Calling Yourself a UX Designer Could be Hurting You

Everyone seems to be a User Experience (UX) designer these days. Why not really? We all are focused on the experience, but the truth is there are still very specialized disciplines in design.

As a hiring manager and UI designer, I put requests out for designers often and seem to always get the same results. Everyone is a UX designer. I admit its hard due to the fact the HR job description I have to fill is labeled UX designer. Our team is broken out into two distinct disciplines, user Interface designers and visual designers. It is true we all partake in both aspects of experience design, however, the UI designers are heavily involved in information architecture, user interface design and product strategy, whereas, the visual designers are heavily focused on visual hierarchy, design patterns and brand presence. This doesn’t mean there aren’t areas of crossover or even that the disciplines are silos. It helps us establish a method for design and keeps designers focused on areas they are passionate.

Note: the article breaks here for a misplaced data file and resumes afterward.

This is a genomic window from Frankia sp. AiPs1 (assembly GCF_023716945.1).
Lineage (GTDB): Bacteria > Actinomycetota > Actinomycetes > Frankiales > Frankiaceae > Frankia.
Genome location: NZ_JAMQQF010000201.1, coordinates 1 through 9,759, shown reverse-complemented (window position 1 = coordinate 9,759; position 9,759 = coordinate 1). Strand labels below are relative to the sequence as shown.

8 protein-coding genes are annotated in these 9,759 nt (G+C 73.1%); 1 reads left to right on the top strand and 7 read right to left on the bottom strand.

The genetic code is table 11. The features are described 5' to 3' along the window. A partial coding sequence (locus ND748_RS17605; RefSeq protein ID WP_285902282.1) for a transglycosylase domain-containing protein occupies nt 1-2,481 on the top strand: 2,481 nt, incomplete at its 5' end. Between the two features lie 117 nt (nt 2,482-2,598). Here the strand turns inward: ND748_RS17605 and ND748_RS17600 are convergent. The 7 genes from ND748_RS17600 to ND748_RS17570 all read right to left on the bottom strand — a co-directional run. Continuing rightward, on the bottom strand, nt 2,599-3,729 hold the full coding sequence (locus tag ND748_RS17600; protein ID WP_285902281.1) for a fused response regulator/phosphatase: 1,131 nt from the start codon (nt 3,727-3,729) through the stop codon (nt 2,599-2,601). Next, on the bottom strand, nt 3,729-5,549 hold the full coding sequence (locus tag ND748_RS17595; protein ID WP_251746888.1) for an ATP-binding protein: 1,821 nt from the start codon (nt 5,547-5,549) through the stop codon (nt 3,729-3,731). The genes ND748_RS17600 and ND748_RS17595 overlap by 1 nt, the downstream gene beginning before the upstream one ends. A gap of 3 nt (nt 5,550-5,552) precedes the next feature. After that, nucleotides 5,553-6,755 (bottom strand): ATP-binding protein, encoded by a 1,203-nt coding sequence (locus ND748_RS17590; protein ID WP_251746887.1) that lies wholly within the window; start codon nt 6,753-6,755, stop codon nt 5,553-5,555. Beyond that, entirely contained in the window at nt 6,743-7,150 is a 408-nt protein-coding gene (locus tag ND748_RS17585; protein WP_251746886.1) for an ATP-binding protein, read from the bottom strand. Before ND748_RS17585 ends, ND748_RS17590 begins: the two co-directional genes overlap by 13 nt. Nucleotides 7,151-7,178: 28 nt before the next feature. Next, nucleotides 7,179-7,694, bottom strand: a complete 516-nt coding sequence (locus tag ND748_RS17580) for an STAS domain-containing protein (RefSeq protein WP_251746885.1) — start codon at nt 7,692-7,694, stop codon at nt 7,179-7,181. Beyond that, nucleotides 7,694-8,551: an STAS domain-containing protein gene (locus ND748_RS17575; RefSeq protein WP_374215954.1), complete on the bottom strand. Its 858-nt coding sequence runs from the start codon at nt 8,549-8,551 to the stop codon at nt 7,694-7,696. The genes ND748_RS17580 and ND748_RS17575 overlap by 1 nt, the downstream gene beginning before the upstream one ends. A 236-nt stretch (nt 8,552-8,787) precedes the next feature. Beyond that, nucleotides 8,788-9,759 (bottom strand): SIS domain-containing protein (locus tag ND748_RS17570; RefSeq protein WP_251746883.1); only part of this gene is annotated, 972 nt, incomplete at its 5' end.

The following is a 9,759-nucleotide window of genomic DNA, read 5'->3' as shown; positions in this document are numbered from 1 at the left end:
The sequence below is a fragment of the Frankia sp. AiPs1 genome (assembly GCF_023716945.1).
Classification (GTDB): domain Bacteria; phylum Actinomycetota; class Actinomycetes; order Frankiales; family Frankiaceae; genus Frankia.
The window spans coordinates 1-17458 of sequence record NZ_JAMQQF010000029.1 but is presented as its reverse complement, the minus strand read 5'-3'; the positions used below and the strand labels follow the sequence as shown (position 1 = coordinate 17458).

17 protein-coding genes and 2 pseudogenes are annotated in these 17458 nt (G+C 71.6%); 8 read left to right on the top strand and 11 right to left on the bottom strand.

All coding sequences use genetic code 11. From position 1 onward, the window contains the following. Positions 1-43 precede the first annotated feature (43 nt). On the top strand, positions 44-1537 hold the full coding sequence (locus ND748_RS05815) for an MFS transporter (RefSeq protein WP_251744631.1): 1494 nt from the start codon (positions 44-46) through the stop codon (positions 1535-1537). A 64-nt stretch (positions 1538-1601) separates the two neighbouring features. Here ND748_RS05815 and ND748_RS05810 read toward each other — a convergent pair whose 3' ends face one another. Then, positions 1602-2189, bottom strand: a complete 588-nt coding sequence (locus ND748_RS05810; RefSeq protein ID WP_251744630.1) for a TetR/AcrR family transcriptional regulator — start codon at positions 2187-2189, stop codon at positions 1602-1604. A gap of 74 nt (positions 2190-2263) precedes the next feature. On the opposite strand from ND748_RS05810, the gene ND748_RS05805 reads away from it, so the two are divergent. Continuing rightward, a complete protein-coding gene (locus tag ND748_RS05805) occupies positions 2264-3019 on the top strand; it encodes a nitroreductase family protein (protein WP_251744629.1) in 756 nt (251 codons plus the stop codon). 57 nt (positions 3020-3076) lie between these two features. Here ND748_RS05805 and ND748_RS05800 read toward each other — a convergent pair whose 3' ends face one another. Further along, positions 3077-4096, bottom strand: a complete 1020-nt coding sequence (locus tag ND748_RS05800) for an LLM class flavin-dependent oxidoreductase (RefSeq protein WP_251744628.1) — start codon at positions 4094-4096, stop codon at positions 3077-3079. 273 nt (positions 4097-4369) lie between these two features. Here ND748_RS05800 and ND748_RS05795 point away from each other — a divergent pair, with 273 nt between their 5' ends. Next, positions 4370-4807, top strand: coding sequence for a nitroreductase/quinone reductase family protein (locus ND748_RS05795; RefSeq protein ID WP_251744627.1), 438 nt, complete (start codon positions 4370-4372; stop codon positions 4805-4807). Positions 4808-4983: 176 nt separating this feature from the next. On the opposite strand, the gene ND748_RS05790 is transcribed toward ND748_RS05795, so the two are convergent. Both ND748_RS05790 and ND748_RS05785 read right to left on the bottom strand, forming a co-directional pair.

I always do my best to articulate the different role within UX design I am looking for with recruiters, yet the result are always the same. I get an inbox full of portfolios with logo designs.

It’s sometimes hard as a UI designer to put together a portfolio of rigid black & white architecture diagrams and think that is an engaging portfolio that will capture the attention of a hiring manager, but the truth is, wire frames done right are beautiful. Just as beautiful as a well put together visual design portfolio.

As a designer make sure to call out your true passion and skills in both your presentation and language. You can be a UX designer but deep down you have a passion for specific aspects of design and make sure you highlight them. There are those of us out there who want to know your true passion and not that you are up-to-date with the latest title trends. If you call out UI in your resume or portfolio, then show it with UI related pieces. If you focus on amazing visual design then show it and make sure to show your diversity.

We are all UX designers. User experience is, and should always be, your driver in any form of design, but don’t be shy about highlighting your passion. Good hiring managers are looking for that passion, not just the right words on a resume.